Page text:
The “four Ps” are also known as “the marketing mix”:
The business-to-business (B2B) marketing mix and the business-to-consumer (B2C) marketing mix are not the same, despite what many people don’t realize. The main distinction is the inclusion of three more factors that B2B marketers must now consider:
- Physical evidence
These seven factors serve as the foundation of a product’s marketing strategy and are essential to getting prospective customers to accept and use a new product. B2B marketers must target their business clientele when customizing their seven Ps for their offering.
It is not appropriate for B2B and B2C marketers to use the same strategies in their marketing mix, even for aspects that overlap. B2B and B2C marketers will prioritize significantly differently in these cases.
Table of Contents
The sevens p’s of the marketing mix
B2B selling generally requires greater clarity and concision than B2C selling due to the larger number of stages and decision-makers/influencers involved in the purchasing process.
While B2B marketers must persuade an organization of individuals with distinct demands and decision makers, B2C marketers have the luxury of simply needing to intrigue and convince the person, making a decision that probably only affects them.
Your business must take into account two key factors while developing and promoting a product or service that is valuable to your customers:
- Consider both the product’s packaging and appearance.
- The product must satisfy all of the customer’s requirements.
Businesses won’t spend money on a product or service that doesn’t suit their needs. The consumer, on the other hand, is more adaptable and concerned with looks.
Individuals are more susceptible to product design and add-ons than organizational decision-makers are. This is so because business buyers follow a checklist of requirements to meet all of the needs of the firm rather than making a personal choice.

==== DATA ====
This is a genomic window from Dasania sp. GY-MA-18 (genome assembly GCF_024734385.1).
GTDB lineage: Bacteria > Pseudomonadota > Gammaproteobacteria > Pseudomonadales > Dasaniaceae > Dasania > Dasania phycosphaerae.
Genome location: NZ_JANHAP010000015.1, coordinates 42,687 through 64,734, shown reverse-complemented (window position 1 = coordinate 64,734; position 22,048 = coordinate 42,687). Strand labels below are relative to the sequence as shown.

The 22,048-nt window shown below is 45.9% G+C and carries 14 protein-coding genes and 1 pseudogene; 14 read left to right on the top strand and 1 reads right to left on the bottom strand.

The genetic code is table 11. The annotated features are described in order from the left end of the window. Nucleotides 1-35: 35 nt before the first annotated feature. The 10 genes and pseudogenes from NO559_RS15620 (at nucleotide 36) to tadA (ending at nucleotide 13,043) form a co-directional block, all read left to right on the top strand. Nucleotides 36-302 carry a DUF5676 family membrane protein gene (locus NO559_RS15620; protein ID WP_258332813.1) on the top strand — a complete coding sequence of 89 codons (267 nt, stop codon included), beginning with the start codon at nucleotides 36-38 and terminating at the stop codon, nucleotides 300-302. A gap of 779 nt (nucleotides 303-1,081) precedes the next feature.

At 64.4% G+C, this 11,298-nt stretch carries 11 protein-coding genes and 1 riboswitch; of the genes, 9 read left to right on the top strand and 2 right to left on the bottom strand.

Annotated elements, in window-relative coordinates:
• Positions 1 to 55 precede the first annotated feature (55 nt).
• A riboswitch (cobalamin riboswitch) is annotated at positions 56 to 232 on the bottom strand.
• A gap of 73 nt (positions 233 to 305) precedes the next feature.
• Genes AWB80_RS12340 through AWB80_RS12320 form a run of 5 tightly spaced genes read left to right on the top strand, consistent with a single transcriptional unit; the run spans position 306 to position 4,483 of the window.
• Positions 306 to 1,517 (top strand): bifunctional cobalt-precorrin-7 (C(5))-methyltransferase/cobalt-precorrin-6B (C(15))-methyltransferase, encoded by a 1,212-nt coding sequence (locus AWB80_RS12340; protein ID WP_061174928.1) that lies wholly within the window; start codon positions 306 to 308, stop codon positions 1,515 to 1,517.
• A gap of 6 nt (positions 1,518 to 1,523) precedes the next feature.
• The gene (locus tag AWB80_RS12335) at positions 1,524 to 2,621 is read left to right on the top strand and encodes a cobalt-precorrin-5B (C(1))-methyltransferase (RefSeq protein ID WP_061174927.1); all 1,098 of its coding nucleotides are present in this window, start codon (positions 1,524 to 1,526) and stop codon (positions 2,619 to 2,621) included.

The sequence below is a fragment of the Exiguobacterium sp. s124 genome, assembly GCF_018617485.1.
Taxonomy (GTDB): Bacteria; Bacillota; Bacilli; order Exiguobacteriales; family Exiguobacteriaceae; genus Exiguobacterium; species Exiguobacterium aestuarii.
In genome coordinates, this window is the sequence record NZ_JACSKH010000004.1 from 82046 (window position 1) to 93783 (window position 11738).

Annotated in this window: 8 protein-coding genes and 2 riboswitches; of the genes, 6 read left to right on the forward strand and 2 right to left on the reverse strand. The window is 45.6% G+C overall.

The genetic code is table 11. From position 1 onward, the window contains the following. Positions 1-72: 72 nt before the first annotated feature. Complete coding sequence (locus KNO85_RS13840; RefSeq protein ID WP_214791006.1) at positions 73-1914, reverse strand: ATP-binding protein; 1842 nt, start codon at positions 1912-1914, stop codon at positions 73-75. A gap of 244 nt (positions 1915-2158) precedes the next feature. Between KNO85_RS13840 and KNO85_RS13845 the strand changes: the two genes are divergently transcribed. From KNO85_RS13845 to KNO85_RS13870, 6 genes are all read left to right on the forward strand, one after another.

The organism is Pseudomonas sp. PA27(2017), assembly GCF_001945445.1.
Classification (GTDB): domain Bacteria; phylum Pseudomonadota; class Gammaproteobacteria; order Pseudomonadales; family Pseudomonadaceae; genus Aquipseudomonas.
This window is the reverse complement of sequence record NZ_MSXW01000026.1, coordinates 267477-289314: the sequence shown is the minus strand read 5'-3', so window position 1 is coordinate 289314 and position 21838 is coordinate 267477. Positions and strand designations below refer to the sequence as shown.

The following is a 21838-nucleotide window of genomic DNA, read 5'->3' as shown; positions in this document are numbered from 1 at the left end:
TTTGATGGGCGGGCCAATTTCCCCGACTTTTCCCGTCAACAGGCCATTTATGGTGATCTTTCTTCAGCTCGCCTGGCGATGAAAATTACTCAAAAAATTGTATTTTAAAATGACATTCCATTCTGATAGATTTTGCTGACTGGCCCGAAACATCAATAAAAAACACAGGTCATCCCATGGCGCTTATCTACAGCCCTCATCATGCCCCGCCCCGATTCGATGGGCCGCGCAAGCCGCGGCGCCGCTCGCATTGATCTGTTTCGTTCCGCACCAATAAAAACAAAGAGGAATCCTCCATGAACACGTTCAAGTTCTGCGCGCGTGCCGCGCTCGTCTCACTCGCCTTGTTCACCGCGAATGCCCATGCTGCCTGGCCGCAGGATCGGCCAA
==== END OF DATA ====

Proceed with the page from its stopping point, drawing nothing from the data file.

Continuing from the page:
Compared to consumer consumers, business purchasers are much more concerned with pricing and value because it has a direct impact on their profitability. Trends and styles are far less significant in the context of commercial purchasing.
When marketing to businesses, marketers must have a well-laid pricing strategy that is simple to explain and comprehend so that business decision-makers are not put off and can quickly relay the information to those in the C-suit of the firm for approval.
This is a reference to the communication strategy used to market a product. For people working in the business-to-business sector, the following channels are excellent:
When put strategically in areas where your prospects can reach them, these sorts of materials can contain a substantial amount of specific information. Provide physical goods that have your contact information for prospects to take with them.
For B2B marketers, email marketing is a crucial tool. When done correctly, this can offer a simple, affordable approach to getting in touch with customers and prospects in a way that can be measured in terms of your conversion rates and return on investment.
Regardless of the type of consumer you serve, it is crucial to always deliver the ideal product at the ideal location and time. However, a place need not only be a geographical location. For instance, Tradekey.com is a famous online platform for B2B services that consumers can easily access.
Marketers typically don’t need to worry about salespeople when it comes to selling consumer goods. A can of Coca-Cola is a homogeneous product, so a salesperson is not necessary to persuade the customer that it is the best can of Coke for them.
The B2B marketing mix now includes the “people” component, making the purchasing process a crucial selling factor for your product. Your method can serve as a showcase for your knowledge and serve as a vital component of the value offer.
Given that B2B marketers frequently provide non-standard solutions to their clients, the method of delivering this solution becomes crucial because it sets you apart from your rivals.
The B2B marketing mix emphasizes the importance of actively gaining your audience’s trust. This is accomplished via a range of material and immaterial techniques.
For instance, how your office is organized has a big impact on how customers and potential customers view you. Meetings in person are common in B2B selling to build trust.
Therefore, it is crucial to promote yourself in a way that is appropriate for what you are giving. Whether you do this by portraying yourself as a prestigious, high-end professional or as a relevant, small business for the average guy, this can be a selling point for potential customers.